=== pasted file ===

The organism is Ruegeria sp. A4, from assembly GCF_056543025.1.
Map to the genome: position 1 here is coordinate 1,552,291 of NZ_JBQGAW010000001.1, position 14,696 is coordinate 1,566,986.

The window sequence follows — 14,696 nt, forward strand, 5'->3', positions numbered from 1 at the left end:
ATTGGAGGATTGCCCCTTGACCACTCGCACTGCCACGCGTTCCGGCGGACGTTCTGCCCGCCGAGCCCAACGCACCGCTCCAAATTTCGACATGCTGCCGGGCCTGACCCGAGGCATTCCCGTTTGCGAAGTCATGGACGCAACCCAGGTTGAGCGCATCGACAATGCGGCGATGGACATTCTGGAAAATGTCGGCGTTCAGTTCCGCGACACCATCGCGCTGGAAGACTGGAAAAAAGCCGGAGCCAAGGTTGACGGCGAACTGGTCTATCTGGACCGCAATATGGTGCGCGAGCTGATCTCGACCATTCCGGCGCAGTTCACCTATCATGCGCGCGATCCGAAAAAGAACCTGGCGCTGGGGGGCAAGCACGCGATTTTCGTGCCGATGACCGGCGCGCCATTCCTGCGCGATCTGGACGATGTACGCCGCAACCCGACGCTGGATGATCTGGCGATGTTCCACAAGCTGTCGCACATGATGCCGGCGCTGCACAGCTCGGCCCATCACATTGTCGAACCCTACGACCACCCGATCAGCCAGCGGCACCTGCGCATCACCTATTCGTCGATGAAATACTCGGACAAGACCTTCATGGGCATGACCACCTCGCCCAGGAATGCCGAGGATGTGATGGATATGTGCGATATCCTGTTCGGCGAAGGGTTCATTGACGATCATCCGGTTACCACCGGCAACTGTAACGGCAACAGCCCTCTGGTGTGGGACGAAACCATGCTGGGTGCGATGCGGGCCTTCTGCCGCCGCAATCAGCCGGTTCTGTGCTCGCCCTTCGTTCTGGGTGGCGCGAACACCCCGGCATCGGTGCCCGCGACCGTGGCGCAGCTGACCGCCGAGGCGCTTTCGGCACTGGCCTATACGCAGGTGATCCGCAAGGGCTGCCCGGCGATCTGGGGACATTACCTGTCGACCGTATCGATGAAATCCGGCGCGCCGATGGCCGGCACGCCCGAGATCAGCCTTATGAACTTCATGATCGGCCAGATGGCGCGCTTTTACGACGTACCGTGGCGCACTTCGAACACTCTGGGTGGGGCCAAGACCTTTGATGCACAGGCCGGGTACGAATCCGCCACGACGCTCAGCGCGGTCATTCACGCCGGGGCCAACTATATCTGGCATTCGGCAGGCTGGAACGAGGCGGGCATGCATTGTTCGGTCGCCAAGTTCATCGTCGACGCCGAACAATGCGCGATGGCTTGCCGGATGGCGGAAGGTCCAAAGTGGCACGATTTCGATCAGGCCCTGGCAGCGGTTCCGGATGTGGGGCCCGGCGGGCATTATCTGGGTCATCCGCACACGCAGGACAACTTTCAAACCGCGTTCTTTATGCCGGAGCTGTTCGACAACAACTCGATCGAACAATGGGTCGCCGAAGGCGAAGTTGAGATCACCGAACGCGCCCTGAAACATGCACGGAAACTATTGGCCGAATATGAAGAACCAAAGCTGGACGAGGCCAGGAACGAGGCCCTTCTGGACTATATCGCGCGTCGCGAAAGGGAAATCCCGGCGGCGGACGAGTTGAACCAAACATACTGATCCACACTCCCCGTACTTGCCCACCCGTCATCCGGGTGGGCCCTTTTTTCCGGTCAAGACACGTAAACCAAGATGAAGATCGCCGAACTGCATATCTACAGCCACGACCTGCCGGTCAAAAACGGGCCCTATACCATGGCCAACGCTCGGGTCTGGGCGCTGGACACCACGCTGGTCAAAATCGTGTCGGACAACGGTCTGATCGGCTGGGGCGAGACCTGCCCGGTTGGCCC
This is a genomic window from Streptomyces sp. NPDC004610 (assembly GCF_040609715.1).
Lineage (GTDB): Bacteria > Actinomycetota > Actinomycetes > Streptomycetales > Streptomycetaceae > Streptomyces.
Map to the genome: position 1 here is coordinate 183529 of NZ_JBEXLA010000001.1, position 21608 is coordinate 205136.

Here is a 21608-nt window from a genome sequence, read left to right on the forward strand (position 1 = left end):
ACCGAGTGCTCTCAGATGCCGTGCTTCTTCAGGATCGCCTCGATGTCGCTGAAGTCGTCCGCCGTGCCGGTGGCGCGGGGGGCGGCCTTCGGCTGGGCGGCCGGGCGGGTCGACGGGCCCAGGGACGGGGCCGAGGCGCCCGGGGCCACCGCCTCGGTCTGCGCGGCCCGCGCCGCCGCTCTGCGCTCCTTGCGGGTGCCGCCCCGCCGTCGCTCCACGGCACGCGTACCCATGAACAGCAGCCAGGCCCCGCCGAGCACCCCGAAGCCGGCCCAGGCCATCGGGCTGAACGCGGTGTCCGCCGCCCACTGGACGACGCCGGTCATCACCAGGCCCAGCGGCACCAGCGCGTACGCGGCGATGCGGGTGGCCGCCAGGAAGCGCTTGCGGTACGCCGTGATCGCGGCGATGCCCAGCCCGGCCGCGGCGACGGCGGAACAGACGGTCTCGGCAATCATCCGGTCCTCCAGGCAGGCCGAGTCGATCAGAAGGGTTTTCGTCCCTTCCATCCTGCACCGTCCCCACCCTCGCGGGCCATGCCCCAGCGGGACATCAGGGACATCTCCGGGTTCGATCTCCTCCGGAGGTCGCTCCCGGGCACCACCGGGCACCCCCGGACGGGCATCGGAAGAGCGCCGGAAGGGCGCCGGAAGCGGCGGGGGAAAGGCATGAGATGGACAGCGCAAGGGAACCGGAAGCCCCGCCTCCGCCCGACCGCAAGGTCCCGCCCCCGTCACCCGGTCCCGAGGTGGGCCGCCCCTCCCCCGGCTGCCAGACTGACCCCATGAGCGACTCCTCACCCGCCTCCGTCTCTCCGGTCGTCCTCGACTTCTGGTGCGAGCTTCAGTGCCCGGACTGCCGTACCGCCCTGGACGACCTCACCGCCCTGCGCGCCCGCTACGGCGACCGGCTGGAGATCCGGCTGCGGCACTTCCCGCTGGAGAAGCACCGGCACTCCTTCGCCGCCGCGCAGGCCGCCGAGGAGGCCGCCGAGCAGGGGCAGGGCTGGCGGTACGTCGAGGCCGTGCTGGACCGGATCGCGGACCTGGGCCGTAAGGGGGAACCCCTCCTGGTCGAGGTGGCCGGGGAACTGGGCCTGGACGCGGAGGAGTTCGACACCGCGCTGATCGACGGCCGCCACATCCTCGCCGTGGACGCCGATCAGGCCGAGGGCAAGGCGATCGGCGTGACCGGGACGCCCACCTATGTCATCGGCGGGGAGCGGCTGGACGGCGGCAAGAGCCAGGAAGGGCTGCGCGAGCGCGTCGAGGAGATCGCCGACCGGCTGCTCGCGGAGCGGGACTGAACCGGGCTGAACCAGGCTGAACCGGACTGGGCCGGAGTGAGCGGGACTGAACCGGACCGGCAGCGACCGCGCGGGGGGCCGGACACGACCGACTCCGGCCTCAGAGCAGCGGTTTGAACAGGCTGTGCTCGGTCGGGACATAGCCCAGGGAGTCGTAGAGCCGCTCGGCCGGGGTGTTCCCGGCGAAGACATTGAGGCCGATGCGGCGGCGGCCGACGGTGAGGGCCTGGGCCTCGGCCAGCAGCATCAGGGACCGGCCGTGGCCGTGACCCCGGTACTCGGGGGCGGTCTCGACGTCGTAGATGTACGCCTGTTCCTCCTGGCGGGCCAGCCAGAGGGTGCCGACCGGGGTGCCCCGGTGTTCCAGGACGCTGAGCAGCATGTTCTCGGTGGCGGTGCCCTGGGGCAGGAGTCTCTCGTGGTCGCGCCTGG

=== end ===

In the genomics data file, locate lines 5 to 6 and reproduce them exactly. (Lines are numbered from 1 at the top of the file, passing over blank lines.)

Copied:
This is a genomic window from Streptomyces sp. NPDC004610 (assembly GCF_040609715.1).
Lineage (GTDB): Bacteria > Actinomycetota > Actinomycetes > Streptomycetales > Streptomycetaceae > Streptomyces.